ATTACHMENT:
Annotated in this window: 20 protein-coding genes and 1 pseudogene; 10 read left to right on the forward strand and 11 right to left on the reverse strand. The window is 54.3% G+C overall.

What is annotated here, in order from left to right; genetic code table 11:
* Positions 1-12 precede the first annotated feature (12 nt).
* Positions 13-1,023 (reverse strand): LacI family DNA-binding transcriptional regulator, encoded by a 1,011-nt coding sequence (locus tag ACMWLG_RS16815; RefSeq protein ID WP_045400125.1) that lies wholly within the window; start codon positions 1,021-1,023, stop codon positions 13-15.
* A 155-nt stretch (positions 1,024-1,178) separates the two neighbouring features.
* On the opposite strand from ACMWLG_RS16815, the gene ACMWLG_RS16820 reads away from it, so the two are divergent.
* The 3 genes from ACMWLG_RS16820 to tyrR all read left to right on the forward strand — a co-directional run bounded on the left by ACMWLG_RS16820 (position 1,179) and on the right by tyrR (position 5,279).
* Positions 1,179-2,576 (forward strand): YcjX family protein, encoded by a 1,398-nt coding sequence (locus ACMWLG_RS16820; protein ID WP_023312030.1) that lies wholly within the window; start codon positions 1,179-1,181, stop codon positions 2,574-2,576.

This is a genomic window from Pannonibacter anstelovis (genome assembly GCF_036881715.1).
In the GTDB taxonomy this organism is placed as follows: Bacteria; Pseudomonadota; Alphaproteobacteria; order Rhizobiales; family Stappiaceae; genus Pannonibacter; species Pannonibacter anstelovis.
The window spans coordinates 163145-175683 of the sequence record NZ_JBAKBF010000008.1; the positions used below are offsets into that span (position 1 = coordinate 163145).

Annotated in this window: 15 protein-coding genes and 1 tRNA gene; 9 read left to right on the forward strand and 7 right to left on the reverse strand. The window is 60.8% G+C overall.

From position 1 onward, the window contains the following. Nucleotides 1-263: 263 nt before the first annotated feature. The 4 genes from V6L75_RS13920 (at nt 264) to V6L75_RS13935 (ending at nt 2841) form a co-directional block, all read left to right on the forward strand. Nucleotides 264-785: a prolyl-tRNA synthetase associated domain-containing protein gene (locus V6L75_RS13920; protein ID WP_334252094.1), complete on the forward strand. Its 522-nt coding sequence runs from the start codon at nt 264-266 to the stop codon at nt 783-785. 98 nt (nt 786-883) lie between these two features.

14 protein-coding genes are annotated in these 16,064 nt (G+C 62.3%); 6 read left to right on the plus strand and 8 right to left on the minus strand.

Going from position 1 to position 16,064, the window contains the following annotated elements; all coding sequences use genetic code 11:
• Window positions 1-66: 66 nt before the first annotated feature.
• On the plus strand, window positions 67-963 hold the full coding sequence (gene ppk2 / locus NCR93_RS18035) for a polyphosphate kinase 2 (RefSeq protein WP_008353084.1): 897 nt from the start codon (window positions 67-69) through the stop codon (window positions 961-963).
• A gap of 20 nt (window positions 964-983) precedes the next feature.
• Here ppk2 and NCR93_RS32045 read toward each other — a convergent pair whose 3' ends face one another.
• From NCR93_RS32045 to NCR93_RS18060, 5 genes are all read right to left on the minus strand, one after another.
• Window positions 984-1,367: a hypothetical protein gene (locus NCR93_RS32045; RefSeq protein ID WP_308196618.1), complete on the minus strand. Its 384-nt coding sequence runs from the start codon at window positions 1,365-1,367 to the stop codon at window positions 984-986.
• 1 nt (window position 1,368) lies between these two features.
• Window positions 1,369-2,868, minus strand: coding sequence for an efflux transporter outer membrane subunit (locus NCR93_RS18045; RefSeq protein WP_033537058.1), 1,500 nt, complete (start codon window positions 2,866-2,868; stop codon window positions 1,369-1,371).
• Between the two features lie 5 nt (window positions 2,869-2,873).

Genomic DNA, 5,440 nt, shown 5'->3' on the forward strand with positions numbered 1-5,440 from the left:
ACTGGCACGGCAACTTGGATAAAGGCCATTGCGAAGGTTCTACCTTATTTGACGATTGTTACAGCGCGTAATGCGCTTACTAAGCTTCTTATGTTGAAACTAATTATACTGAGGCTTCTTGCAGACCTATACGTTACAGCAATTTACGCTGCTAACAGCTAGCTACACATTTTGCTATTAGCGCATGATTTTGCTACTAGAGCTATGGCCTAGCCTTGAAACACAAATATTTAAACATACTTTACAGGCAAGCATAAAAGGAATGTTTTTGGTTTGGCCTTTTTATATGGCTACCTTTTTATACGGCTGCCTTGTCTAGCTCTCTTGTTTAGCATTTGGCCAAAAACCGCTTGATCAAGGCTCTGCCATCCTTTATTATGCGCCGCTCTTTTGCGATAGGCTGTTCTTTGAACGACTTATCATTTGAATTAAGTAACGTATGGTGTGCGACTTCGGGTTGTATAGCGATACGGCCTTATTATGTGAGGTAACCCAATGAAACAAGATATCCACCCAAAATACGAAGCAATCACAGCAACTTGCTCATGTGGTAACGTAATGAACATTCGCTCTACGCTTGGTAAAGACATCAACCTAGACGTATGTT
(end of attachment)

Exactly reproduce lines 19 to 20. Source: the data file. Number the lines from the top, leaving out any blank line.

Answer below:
• Here ppk2 and NCR93_RS32045 read toward each other — a convergent pair whose 3' ends face one another.
• From NCR93_RS32045 to NCR93_RS18060, 5 genes are all read right to left on the minus strand, one after another.